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Did Bryan Price have a f****** point?

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Sometimes our thirst for information makes us forget that ballplayers are human beings.

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Joe Camporeale-USA TODAY Sports

It's difficult to find it, buried as it is beneath what C. Trent Rosecrans described as "77 uses of the "F" word or a variant and 11 uses of a vulgar term for feces (two bovine, one equine)," but as I look at Reds manager Bryan Price's epic meltdown from last night, I almost wonder if he has a legitimate question. Even as he chose to make it in the least productive way possible. What good is all the information we're getting from the beat reporters we follow?

There's something perversely compelling about this kind of meltdown. Oh, sure, managers have gotten angry before, but the truly memorable ones stay with us. Lee Elia. Tommy LaSorda. Hal McRae. These are outbursts that have stood the test of time and, frankly, Price's ranks right up there. At the same time, it is wildly unprofessional, especially in this day and age of increased media exposure. The defining image of Price's tenure with the Reds, and perhaps of his entire baseball career, is going to be his response to an otherwise mundane question: Why isn't Devin Mesoraco here?

I don't mean to glorify what Price did, however. Rosecrans was simply trying to do his job as thoroughly as possible. In return, Price was indescribably unprofessional. Two years ago, Rosecrans was criticized by Brandon Phillips for his appearance and, while Price managed to keep his complaints above board, you could argue that the sheer volume (and VOLUME!) of the exchange made it even more abusive.

Bryan Price doesn't understand journalism

Price was also fundamentally wrong when he told Rosecrans "Your job is not to sniff out every f****** thing is about the Reds and f****** put it out there for every other f****** guy to hear. It's not your job." That is, actually, quite literally Rosecrans's job. He finds out information about the team and he writes that up to present to a voracious audience. Rosecrans doesn't have a responsibility to sit on information for the good of the team without any additional incentive to do so.

But again, I want to come back to the idea that maybe, just maybe, Price has the kernel of a point buried in there somewhere. For instance, he pointed out that the rapid expansion of available information has made a manager's job more strategically difficult. "How the f*** do we benefit from them knowing we don't have Devin Mesoraco? How do we benefit from that? They benefit from it. I just want to know how we benefit from these f****** people know we don't have a player here. Can you answer that? How is that good for the Reds?"

There is a cost to this, though

The truth is that the Reds don't benefit from having that information out in the open. Clubs can relax knowing that Price can't go to one of the best hitting catchers in the majors in a tight spot. They can manage their bullpens differently. Fantasy baseball players can hold him out of their lineups. But the Reds? Nope, this doesn't help them at all.

Ultimately though, I'm more concerned about the human cost to the incessant digging that beat reporters are forced to do to do their jobs properly. As Price indicates, sometimes this results in a player finding out that they've been traded or are being optioned to the minors before the club has the opportunity let him know face-to-face. Again, as Price eloquently put it, "We don't need to know that Tucker Barnhart's in the f****** airport when we haven't spoken to Kyle Skipworth. I think we owe that f******* kid the right to be called and told that he's going to be sent down as opposed to reading that Tucker Barnhart is on his way from Louisville."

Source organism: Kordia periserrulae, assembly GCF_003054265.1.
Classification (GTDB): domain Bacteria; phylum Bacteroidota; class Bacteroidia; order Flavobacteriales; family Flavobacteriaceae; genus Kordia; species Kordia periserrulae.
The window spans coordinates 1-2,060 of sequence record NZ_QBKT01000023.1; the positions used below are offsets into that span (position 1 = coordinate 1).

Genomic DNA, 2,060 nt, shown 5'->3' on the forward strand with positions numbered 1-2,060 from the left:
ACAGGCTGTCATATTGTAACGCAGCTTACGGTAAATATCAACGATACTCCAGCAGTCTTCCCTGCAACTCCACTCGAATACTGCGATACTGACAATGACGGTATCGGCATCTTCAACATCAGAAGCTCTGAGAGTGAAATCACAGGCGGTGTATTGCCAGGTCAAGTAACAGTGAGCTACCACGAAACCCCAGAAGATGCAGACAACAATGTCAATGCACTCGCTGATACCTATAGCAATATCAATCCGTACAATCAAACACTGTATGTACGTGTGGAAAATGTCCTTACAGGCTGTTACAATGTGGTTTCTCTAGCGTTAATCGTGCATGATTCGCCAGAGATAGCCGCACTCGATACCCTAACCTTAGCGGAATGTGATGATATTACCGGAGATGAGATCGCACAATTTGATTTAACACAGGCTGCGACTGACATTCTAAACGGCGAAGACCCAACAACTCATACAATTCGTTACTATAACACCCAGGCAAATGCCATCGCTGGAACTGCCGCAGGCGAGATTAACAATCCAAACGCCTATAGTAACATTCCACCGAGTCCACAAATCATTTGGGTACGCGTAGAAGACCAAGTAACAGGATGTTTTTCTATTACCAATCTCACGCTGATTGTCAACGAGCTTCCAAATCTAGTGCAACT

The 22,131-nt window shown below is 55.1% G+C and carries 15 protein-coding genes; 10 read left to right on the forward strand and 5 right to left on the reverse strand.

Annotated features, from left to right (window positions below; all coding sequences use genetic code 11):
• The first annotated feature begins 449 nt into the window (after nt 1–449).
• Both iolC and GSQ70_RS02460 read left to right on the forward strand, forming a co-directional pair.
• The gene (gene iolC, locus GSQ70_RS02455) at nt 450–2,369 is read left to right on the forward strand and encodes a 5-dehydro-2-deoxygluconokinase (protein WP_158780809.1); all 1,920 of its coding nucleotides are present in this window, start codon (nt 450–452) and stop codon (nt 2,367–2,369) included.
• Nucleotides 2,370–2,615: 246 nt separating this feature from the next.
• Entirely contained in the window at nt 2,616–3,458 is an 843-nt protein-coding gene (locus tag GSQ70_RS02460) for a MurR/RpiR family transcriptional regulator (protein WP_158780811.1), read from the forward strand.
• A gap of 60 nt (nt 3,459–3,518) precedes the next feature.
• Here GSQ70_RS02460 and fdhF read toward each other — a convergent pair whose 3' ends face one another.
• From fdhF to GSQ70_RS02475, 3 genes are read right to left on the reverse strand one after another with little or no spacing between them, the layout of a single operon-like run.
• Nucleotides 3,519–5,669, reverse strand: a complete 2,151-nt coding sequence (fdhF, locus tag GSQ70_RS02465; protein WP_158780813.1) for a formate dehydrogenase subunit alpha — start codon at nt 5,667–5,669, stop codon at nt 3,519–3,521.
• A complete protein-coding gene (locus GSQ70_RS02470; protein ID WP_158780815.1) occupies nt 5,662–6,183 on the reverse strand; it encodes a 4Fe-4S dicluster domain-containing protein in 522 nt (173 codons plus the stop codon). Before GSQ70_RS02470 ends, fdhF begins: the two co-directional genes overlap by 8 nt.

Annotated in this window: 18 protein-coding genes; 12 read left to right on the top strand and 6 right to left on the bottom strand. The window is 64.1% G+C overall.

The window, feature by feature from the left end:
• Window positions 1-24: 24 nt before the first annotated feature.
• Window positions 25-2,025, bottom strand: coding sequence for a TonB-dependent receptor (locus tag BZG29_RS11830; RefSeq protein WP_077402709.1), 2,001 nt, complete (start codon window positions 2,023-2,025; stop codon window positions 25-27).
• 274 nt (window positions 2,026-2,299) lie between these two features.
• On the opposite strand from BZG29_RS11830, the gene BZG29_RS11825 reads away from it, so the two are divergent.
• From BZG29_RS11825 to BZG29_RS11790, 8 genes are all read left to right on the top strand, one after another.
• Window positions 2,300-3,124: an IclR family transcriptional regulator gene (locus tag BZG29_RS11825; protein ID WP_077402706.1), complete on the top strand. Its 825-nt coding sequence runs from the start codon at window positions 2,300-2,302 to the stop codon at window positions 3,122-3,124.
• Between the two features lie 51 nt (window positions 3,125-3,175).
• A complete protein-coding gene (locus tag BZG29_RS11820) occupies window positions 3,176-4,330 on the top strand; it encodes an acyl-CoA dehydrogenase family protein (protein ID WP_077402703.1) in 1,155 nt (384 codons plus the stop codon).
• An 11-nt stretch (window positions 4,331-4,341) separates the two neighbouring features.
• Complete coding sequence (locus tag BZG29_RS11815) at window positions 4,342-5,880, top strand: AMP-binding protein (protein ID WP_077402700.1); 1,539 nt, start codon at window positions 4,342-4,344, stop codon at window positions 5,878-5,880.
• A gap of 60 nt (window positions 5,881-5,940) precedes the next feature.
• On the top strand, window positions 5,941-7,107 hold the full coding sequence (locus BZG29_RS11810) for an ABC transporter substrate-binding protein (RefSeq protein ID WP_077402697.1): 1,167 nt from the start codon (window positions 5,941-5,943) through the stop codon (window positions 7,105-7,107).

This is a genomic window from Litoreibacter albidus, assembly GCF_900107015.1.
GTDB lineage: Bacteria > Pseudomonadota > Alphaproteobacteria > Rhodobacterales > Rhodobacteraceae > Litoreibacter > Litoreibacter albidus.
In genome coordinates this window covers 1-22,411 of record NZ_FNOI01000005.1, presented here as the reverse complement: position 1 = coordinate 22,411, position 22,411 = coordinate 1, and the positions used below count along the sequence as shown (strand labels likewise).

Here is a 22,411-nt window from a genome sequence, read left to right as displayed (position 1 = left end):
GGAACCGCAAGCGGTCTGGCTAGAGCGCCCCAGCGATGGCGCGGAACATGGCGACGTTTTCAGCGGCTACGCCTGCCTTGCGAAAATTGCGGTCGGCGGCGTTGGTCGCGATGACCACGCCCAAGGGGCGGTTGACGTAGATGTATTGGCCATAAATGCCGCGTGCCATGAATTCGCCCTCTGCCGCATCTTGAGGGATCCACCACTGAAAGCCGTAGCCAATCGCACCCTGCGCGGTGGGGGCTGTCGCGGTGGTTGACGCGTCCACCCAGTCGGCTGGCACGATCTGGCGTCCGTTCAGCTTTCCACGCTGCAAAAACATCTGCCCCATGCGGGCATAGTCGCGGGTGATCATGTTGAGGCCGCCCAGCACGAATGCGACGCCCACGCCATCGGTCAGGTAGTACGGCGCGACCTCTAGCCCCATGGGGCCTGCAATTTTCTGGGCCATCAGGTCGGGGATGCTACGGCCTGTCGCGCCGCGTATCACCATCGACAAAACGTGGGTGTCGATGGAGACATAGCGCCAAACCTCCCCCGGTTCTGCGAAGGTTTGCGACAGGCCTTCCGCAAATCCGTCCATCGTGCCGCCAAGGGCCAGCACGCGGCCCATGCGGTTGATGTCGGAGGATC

I heartily agree with that. Who is helped if they find out that 25 year old minor league veteran backup catcher Kyle Skipworth is being optioned back to Louisville? No one has Kyle Skipworth on their fantasy teams. Opposing clubs weren't concerned about how they'd have to pitch to Kyle Skipworth. The vast majority of Reds fans probably didn't even know Kyle Skipworth was a thing, let alone a member of the Reds for a couple days. Doesn't Skipworth deserve to hear the news about his demotion from his manager? Doesn't he deserve the chance to tell his family himself? Isn't that what we would want if we were in his shoes?

What is the solution? Is there one?

Of course teams shouldn't be allowed to sit on news for too long. However, reasonable accommodations should be made to acknowledge that baseball players and management are real people who are generally trying to do the right thing. This is not to say that Rosecrans and his fellow beat reporters were wrong, mind you. I get that the job of a beat reporter is far harder and more competitive than any of us can imagine. If one reporter doesn't run with potential news, another will because no one wants to be left behind in a medium that is struggling to remain afloat and in a world where Twitter followers are currency.

I'm not naïve. I don't think this post will significantly lessen our demand for news about the Kyle Skipworths of the world, and I don't think it would have necessarily prevented Bryan Price's meltdown. Given the way the Reds have played this year, he really seemed like he needed to yell at somebody. I can sympathize with him, however. The way that many players—players who we might care about—are treated by media, fans, and team management as just names on a chalkboard sometimes makes me want to call us all a bunch of f------ motherf------ at the top of my lungs too.